• Before making a single edit, Tropedia EXPECTS our site policy and manual of style to be followed. Failure to do so may result in deletion of contributions and blocks of users who refuse to learn to do so. Our policies can be reviewed here.
  • All images MUST now have proper attribution, those who neglect to assign at least the "fair use" licensing to an image may have it deleted. All new pages should use the preloadable templates feature on the edit page to add the appropriate basic page markup. Pages that don't do this will be subject to deletion, with or without explanation.
  • All new trope pages will be made with the "Trope Workshop" found on the "Troper Tools" menu and worked on until they have at least three examples. The Trope workshop specific templates can then be removed and it will be regarded as a regular trope page after being moved to the Main namespace. THIS SHOULD BE WORKING NOW, REPORT ANY ISSUES TO Janna2000, SelfCloak or RRabbit42. DON'T MAKE PAGES MANUALLY UNLESS A TEMPLATE IS BROKEN, AND REPORT IT THAT IS THE CASE. PAGES WILL BE DELETED OTHERWISE IF THEY ARE MISSING BASIC MARKUP.


WikEd fancyquotes.pngQuotesBug-silk.pngHeadscratchersIcons-mini-icon extension.gifPlaying WithUseful NotesMagnifier.pngAnalysisPhoto link.pngImage LinksHaiku-wide-icon.pngHaikuLaconic

One step above regular Stormtroopers.

When the enemies are too easily taken down by the heroes and there is a need to increase the challenge, the easiest way to is to upgrade the Mooks into Elite Mooks. They may come with better weapons, additional skills, or various powers the normal Mooks do not possess. The look of the Elite Mooks may be noted with various appearance changes from a simple Palette Swap, adding Spikes of Villainy, and other cosmetic alterations that make them stand out from the crowd of regular Mooks.

Any variety of Mooks can be upgraded to become an Elite Mook, which can yield a Boss in Mook Clothing or Superpowered Mooks. Mooks can be transformed into Cyborgs, Zombies or Elite Zombies if they already zombies, made into Super Soldiers, or upgraded in other various ways.

Not to be confused with the generally solitary Giant Mook or Heavily Armored Mook. Contrast King Mook, which is a larger version of a typical Mook.

Examples of Elite Mooks include:

Anime & Manga

  • Griffith's Apostle army in Berserk.
  • In One Piece, near the end of the "Enies Lobby" arc, Captain level Marines attacked the Straw Hats at the Bridge of Hesitation. The Straw Hats had spent the rest of the arc taking out several thousand standard Mooks, as well as fighting the government's resident assassin team, CP9 so these Elite Mooks did pretty well against the worn out Straw Hats. Still got their butts handed to them, though.
    • One of them scored a victory for mooks everywhere when he actually managed to destroy one of Zoro's swords. Usopp ended up sniping him down, but his actions left Zoro unable to use his strongest techniques for most of the next arc.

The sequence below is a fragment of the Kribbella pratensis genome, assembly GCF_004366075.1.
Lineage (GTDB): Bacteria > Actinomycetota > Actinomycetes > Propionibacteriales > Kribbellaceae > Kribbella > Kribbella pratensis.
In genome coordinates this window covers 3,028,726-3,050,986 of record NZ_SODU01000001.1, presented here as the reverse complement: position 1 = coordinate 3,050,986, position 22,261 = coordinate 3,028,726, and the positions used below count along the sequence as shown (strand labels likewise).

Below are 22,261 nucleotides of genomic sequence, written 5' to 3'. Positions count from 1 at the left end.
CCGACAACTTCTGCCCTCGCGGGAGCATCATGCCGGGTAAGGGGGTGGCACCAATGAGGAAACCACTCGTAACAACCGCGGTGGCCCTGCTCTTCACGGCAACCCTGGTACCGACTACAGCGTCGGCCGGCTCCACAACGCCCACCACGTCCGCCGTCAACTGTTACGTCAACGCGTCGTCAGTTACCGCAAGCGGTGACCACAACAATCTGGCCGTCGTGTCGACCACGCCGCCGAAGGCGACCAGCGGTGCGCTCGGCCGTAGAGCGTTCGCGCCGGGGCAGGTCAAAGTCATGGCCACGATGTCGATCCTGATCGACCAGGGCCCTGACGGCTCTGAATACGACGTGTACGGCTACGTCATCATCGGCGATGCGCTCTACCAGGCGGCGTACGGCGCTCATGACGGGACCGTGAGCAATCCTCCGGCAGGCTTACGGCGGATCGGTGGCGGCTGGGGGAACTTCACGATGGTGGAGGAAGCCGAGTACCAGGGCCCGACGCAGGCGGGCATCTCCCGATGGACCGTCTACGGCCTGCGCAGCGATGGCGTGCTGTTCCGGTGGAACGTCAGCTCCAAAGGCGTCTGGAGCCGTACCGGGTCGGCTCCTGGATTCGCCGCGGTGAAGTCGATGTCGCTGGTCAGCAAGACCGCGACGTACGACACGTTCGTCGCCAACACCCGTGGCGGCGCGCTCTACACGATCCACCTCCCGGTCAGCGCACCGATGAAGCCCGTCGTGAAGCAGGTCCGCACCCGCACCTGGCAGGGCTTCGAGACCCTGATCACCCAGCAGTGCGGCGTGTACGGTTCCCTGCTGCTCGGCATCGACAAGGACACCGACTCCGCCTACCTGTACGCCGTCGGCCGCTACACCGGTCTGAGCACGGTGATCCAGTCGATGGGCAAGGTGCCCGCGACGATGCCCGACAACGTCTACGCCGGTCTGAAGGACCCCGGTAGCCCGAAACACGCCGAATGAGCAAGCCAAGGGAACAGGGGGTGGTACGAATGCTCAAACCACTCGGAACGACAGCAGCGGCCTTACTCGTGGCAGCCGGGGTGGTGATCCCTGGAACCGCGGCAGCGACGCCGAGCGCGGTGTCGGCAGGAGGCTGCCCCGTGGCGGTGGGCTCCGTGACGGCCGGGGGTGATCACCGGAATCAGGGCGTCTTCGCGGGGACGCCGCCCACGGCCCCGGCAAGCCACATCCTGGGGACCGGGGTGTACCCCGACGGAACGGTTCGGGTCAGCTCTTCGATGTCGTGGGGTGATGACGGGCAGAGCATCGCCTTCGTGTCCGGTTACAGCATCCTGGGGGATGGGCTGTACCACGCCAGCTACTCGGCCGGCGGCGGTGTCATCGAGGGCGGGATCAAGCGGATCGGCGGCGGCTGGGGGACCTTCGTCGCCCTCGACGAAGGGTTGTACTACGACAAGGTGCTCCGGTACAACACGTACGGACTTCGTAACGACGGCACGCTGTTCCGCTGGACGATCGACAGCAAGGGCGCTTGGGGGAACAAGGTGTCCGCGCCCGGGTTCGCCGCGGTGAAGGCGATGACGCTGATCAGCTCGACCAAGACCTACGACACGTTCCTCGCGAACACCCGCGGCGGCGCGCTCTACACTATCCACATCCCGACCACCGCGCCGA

• The Sorting Algorithm of Evil is justly used here, as well. The more and more "dangerous" the Straw Hats become, the more and more stronger marines they're gonna send out. When before, fighting a captain or commander could be the Big Bad of an arc, they're now just Elite Mooks for Luffy and the crew...except Smoker, who's more of a Boss in Mook Clothing. Throughout his time as a captain and a commodore, he's still handing Luffy his butt solely from the benefits of his Logia powers.
  • Akuma of D Gray Man have levels, so that every time the exorcists get strong enough to Red Shirt-ify the current strongest akuma, they can just introduce a new strongest type.
  • The Espada from Bleach all tend to have a few lesser Arrancar that they keep around to serve this purpose, called their Fraccion. And frankly, the Big Bad considers all Arrancar to be this, at best. In the end, he pretty much considers them to be plain old Mooks after almost everyone but Harribel dies without killing a single shinigami. At this point he cuts her down himself, while claiming that he alone is greater than all of the Espada combined.
    • Harribel's Fraccion fit this trope best of all. Why? They're by FAR the most effective of ANY Fraccion shown. While most of the Fraccion are defeated by, at best, the Number Twos of the various Gotei divisions, Harribel's trio manages to take out a grand total of FOUR Lieutenants (Matsumoto, Hinamori, Shuuhei, and Iba--in that order, and Kira was next) by summoning their pet Giant Mook. It took the Commander General himself to get fed up and take them out.
  • The red armoured Rublum forces of the Empire in Tears to Tiara. They hand the protagonists their first real defeat in episode 8, though that was due in part to Arthur's lack of strategy beyond "charge them and hope for the best". Well, they used logs too, but the Rublum soldiers just got back up after being hit by the logs.
  • The giant mecha in the festival arc of Mahou Sensei Negima! had their weaponry quietly upgraded to no longer fire mere stripper rays. Apart from that they were indistuinguishable from their predecessors.
  • The Type IV Gadget Drones in Magical Girl Lyrical Nanoha StrikerS, which guarded the path towards the engine of the Saint's Cradle and managed to critically injure two main characters over the course of the season.
  • ANBU from Naruto

Comic Books

  • Though the original was introduced as an individual case of AI Is a Crapshoot and eventually transformed into the recurring villain Bastion, later X-Men stories have made the Nimrod type of Sentinels this in relation to the usual versions.